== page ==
Sample records for 6h-sic epr-dyiagnostika odnoryidnostyi

  1. Growth of Defect-Free 3C-Sic on 4H- and 6H-SIC Mesas Using Step-Free Surface Heteroepitaxy

    NASA Technical Reports Server (NTRS)

    Neudeck, Philip G.; Powell, J. Anthony; Trunek, Andrew J.; Huang, Xianrong R.; Dudley, Michael


    A new growth process, herein named step-free surface heteroepitaxy, has achieved 3C-SiC films completely free of double positioning boundaries and stacking faults on 4H-SiC and 6H-SiC substrate mesas. The process is based upon the initial 2-dimensional nucleation and lateral expansion of a single island of 3C-SiC on a 4H- or 6H-SiC mesa surface that is completely free of bilayer surface steps. Our experimental results indicate that substrate-epilayer in-plane lattice mismatch (Delta/a = 0.0854% for 3C/4H) is at least partially relieved parallel to the interface in the initial bilayers of the heterofilm, producing an at least partially relaxed 3C-SiC film without dislocations that undesirably thread through the thickness of the epilayer. This result should enable realization of improved 3C-SiC devices.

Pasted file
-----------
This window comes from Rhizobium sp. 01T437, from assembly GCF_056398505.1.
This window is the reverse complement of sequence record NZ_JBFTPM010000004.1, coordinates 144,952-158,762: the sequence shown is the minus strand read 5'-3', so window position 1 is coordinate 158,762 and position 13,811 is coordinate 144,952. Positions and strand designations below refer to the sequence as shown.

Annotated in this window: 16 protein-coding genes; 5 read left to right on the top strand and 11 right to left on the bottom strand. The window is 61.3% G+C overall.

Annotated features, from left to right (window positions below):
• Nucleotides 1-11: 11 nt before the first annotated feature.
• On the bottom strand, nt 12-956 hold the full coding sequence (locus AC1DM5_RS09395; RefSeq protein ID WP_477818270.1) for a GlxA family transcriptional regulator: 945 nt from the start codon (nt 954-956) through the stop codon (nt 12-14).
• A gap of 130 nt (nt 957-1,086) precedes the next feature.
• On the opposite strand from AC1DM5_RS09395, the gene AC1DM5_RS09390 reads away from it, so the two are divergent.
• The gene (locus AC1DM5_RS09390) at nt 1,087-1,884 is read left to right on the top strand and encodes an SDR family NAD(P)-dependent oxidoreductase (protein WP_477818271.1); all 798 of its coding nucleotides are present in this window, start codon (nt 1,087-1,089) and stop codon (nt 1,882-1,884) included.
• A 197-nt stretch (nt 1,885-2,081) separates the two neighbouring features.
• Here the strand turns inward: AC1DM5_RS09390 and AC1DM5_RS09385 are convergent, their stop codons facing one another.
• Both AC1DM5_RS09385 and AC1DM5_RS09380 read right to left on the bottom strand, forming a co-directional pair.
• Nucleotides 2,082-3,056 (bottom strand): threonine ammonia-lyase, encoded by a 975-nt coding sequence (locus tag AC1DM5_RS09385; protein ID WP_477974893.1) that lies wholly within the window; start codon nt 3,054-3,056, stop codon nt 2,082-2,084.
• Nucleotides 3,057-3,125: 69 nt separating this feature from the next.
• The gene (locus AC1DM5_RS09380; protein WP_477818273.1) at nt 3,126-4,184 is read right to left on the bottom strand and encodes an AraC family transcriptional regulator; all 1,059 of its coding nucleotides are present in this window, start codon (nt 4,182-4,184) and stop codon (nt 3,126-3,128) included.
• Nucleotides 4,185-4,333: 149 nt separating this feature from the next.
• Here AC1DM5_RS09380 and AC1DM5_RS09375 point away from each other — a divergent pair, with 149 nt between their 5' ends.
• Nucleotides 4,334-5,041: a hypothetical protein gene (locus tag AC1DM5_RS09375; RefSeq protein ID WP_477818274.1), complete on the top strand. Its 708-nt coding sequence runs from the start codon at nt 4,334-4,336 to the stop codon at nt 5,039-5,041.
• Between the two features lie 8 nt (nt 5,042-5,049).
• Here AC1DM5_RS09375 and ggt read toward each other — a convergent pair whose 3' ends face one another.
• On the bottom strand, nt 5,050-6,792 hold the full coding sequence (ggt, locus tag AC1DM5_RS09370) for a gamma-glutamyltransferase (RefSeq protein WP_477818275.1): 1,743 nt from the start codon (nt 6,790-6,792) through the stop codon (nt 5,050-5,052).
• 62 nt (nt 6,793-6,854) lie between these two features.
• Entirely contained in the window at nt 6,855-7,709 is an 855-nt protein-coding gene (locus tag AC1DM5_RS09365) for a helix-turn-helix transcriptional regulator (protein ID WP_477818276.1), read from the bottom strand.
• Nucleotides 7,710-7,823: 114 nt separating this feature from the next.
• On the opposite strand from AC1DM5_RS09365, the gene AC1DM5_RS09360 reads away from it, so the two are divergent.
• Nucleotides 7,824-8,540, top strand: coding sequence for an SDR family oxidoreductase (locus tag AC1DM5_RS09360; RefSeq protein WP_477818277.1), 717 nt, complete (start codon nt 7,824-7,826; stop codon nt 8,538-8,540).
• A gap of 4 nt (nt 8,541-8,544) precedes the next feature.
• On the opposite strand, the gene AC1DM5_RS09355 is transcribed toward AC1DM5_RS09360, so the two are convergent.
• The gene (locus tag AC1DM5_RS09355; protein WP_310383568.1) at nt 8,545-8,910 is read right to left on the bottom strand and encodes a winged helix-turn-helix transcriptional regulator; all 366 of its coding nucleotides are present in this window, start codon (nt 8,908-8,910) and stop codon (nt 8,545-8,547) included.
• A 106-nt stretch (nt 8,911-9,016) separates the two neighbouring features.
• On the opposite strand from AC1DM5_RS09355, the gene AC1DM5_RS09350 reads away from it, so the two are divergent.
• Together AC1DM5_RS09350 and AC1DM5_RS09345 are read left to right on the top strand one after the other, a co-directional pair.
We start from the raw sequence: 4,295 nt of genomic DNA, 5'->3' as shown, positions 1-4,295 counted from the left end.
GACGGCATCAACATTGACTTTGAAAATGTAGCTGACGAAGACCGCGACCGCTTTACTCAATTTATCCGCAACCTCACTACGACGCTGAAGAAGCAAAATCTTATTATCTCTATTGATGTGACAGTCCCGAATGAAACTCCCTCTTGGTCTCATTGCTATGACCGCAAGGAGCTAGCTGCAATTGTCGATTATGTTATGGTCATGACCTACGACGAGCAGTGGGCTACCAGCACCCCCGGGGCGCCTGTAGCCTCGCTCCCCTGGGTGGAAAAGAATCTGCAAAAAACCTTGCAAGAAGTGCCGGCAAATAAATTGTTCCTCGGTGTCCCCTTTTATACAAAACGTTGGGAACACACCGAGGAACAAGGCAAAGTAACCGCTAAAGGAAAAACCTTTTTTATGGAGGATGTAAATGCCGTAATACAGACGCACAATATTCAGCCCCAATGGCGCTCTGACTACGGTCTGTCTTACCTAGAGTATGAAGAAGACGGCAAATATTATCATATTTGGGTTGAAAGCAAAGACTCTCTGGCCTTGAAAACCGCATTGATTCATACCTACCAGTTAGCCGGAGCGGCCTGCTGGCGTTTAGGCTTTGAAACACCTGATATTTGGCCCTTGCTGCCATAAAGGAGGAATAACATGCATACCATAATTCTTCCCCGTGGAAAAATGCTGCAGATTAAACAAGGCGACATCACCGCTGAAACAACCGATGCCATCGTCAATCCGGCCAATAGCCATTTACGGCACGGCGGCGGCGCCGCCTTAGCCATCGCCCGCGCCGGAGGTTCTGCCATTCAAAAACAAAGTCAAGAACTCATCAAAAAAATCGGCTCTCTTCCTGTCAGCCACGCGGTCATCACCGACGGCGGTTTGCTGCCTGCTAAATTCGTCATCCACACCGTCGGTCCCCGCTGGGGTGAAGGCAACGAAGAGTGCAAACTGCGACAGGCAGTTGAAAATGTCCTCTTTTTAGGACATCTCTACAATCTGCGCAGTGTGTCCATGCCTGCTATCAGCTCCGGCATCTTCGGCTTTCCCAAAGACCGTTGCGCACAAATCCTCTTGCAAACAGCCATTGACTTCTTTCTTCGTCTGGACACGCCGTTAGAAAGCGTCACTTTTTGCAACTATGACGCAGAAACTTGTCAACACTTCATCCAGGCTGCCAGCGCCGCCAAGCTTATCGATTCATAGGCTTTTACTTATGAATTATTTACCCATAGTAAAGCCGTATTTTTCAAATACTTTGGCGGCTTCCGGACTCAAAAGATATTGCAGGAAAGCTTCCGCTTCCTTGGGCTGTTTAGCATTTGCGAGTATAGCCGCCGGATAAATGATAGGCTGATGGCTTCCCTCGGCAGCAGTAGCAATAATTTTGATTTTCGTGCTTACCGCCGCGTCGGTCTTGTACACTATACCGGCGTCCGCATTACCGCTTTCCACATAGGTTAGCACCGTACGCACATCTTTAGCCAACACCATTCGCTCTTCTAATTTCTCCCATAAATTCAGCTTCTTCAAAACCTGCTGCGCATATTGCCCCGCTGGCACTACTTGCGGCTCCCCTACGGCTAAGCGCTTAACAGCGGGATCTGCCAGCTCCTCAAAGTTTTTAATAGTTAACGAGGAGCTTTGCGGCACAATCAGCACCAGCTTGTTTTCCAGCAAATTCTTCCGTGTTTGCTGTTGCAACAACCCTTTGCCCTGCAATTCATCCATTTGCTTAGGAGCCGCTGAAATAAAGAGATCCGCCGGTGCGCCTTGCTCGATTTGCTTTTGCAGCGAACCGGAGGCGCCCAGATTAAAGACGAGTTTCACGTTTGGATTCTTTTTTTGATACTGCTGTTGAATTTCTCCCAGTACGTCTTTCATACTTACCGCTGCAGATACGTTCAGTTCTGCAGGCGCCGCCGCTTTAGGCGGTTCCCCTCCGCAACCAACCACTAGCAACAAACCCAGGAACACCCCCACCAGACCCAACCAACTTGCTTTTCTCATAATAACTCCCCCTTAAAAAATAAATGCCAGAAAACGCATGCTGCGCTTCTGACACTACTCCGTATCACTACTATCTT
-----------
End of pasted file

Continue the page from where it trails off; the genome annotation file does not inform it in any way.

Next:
2. 2.45 GHz Rectenna Designed for Wireless Sensors Operating at 500 C

    NASA Technical Reports Server (NTRS)

    Ponchak, George E.; Schwartz, Zachary D.; Jordan, Jennifer L.; Downey, Alan N.; Neudeck, Philip G.


    High temperature wireless sensors that operate at 500 C are required for aircraft engine monitoring and performance improvement These sensors would replace currently used hard-wired sensors and lead to a substantial reduction in mass. However, even if the sensor output data is transmitted wirelessly to a receiver in the cooler part of the engine, and the associated cables are eliminated, DC power cables are still required to operate the sensors and power the wireless circuits. To solve this problem, NASA is developing a rectenna, a circuit that receives RF power and converts it to DC power. The rectenna would be integrated with the wireless sensor, and the RF transmitter that powers the rectenna would be located in the cooler part of the engine. In this way, no cables to or from the sensors are required. Rectennas haw been demonstrated at ambient room temperature, but to date, no high temperature rectennas haw been reported. In this paper, we report the first rectenna designed for 2.45 GHz operation at 500 C. The circuit consists of a microstrip dipole antenna, a stripline impedance matching circuit, and a stripline low pass filter to prevent transmission of higher harmonics created by the rectifying diode fabricated on an Alumina substrate. The rectifying diode is the gate to source junction of a 6H Sic MESFET and the capacitor and load resistor are chip elements that are each bonded to the Alumina substrate. Each element and the hybrid, rectenna circuit haw been characterized through 500 C.